Readers who are intimidated by Adnan's difficult and challenging poetry are often surprised to find that Adnan's travel narratives are lively and accessible. Indeed her works often leave readers with the delicious and intimate feeling that they have encountered the female mind at its thought-provoking best. In "From Beirut to Beirut: Exile, Wandering and Homecoming in the Narratives of Etel Adnan," Wen-Chin Ouyang explores the multiple forms of exile in Adnan's life, including political, cultural, linguistic, familial, gender, and geographical displacement. Examining Adnan's prose works, Of Cities and Women and Paris, When It's Naked, she detects a perceptible trajectory in Adnan's life, a voyage of discovery which begins in Beirut and irrevocably wends its way back to the homeland. The only essay in the volume that focuses exclusively on Adnan's visual art is provided by painter and art critic Simone Fattal, the founder of the Post-Apollo Press, Adnan's major American publisher. Like her poetry, Adnan's artwork, which is often used to illustrate her poetry texts, is sometimes obscure, and Fattal's essay provides us with a unique insider perspective on her work. Finally, readers of Adnan's Of Cities and Women, a prose work, in the form of a series of letters addressed to Lebanese writer Fawwaz Traboulsi, will be delighted to discover that the editors have included a response from Traboulsi, "Variations on an Andalusian Theme: Undated Letters to Etel," which also uses the epistolary format. Following in Adnan's footsteps, Traboulsi offers a meditation on Southern Spain's Andalusian past. His comments, among other things, on the tumultuous Spanish Civil War and the effect it had on his generation of Beirut thinkers, provide a valuable insight into the intellectual life of the Lebanese capital during the last several decades.

The second section of the book focuses on Adnan's provocative novel, Sitt Marie Rose, which was published in French in 1977 and translated into English in 1982. The section begins with a poem called "Mary Rose," a terse and moving poem by Haas Mroue, which describes his friend, the social crusader Marie Rose, whose death and martyrdom at the hands of a childhood friend, now a member of the right-wing Christian Phalangist party, inspired the book. The poem is followed by a fascinating essay, "The International Reception of Sitt Marie Rose" by Annes McCann-Baker, which examines the publishing and translation history of Adnan's controversial novel. We learn, for example, that the book elicited widely different responses from the leftists in West Beirut and the Christian Phalangists in East Beirut. Because of its controversial nature, the Arabic translation of the book was not marketed in Christian East Beirut and the editors of Adnan's newspaper, l'Orient-Le Jour, were advised not to publish her work.

The next two essays examine the social milieu in which the novel was written. The first, a solid and informative essay, titled "Transgressive Subjects: War, Gender, and Colonialism in Sitt Mare Rose," places the novel in its historical and political context. It explains the causes of the Lebanese Civil War, the history of colonialism in the region, and the role that patriarchy plays in Lebanese society. The second political essay in this section, Mohomodou Houssouba's essay, "Ever since Gilgamesh: Etel Adnan's Discourse of National Unity in Sitt Marie Rose," raises important questions about the problematic nature of Adnan's discourse, in particular, the inherent contradictions in Marie Rose's wholehearted rejection of tribalism and acceptance of pan-Arabism. Although the essay is thought provoking, Houssouba's arguments are often obscure and difficult to follow.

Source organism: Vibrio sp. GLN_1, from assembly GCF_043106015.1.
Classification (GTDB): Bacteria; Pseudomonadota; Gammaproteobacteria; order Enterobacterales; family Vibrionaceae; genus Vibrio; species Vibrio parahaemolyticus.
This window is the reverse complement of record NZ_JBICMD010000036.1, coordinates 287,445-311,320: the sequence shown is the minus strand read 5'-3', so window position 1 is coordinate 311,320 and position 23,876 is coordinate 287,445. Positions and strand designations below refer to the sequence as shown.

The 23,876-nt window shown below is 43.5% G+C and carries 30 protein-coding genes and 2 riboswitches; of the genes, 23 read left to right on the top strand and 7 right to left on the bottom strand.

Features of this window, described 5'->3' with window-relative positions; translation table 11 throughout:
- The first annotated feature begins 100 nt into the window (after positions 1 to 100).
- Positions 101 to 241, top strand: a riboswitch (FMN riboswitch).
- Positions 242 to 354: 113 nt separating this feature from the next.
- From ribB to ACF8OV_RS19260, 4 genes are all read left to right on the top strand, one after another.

The final two essays in the volume approach the novel from an entirely different perspective. John Champagne's essay "Among Good Christian Peoples: Teaching Etel Adnan's Sitt Marie Rose" offers useful insights based on his own inventive approach to teaching Adnan's novel in the classroom. Champagne argues that although historical context is useful, it will not help student readers understand the novel if they are not keenly aware of their own subjective reactions, the personal and historical baggage they bring to the novel as, for example, Western Christians. The last text in the volume, the comparative essay "Voice, Narrative, and Political Critique: Etel Adnan's Sitt Marie Rose and Nawal El Saadawi's Woman at Point Zero" by Pauline Homsi Vinson, places Adnan in the larger context of Arab feminist writing. As the editors point out, essays like Homsi Vinson's are important because they combat the prevailing Western stereotype that Arab feminist writers are "either escapees from, or lonely crusaders against, their culture."

Etel Adnan: Critical Essays on the Arab-American Writer and Artist is an important and necessary addition to the growing body of criticism on ethnic and postcolonial literature by women. We can only hope that editors who approach Arab American criticism in the future will do so with the same scholarly excellence and careful attention to detail that these editors have displayed.

Tanyss Ludescher

(Who is Tanyss Ludescher - University of Connecticut)

Tanyss Ludescher is a doctoral candidate in ethnic American and postcolonial literatures at the University of Connecticut. She returned to graduate school after teaching English for ten years at various universities in the Arab world, an experience which included a memorable five-year stint at the American University of Beirut during the final stages of the Lebanese Civil War. She is currently completing a dissertation on the nationalist political orientation of the first generation of Arab American writers.

This material is published under license from the publisher through the Gale Group, Farmington Hills, Michigan. All inquiries regarding rights should be directed to the Gale Group.

(Book Review) - 12/22/2003